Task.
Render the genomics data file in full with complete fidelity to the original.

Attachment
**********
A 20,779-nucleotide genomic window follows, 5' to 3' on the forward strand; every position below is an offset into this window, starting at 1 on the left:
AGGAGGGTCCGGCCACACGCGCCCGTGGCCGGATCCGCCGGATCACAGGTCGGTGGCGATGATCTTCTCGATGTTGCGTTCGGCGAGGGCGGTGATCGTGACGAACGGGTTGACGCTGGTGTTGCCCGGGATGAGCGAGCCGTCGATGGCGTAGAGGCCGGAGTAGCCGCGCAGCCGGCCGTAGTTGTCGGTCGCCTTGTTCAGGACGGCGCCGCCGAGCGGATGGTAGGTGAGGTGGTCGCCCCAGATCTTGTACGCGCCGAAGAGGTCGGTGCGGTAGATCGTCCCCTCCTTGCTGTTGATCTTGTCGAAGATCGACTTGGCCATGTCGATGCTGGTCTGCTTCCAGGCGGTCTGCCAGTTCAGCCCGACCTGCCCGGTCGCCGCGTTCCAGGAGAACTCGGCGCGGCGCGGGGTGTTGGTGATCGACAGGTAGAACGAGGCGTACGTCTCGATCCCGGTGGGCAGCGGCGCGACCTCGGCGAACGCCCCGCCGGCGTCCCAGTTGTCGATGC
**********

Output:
A 20,779-nucleotide genomic window follows, 5' to 3' on the forward strand; every position below is an offset into this window, starting at 1 on the left:
AGGAGGGTCCGGCCACACGCGCCCGTGGCCGGATCCGCCGGATCACAGGTCGGTGGCGATGATCTTCTCGATGTTGCGTTCGGCGAGGGCGGTGATCGTGACGAACGGGTTGACGCTGGTGTTGCCCGGGATGAGCGAGCCGTCGATGGCGTAGAGGCCGGAGTAGCCGCGCAGCCGGCCGTAGTTGTCGGTCGCCTTGTTCAGGACGGCGCCGCCGAGCGGATGGTAGGTGAGGTGGTCGCCCCAGATCTTGTACGCGCCGAAGAGGTCGGTGCGGTAGATCGTCCCCTCCTTGCTGTTGATCTTGTCGAAGATCGACTTGGCCATGTCGATGCTGGTCTGCTTCCAGGCGGTCTGCCAGTTCAGCCCGACCTGCCCGGTCGCCGCGTTCCAGGAGAACTCGGCGCGGCGCGGGGTGTTGGTGATCGACAGGTAGAACGAGGCGTACGTCTCGATCCCGGTGGGCAGCGGCGCGACCTCGGCGAACGCCCCGCCGGCGTCCCAGTTGTCGATGC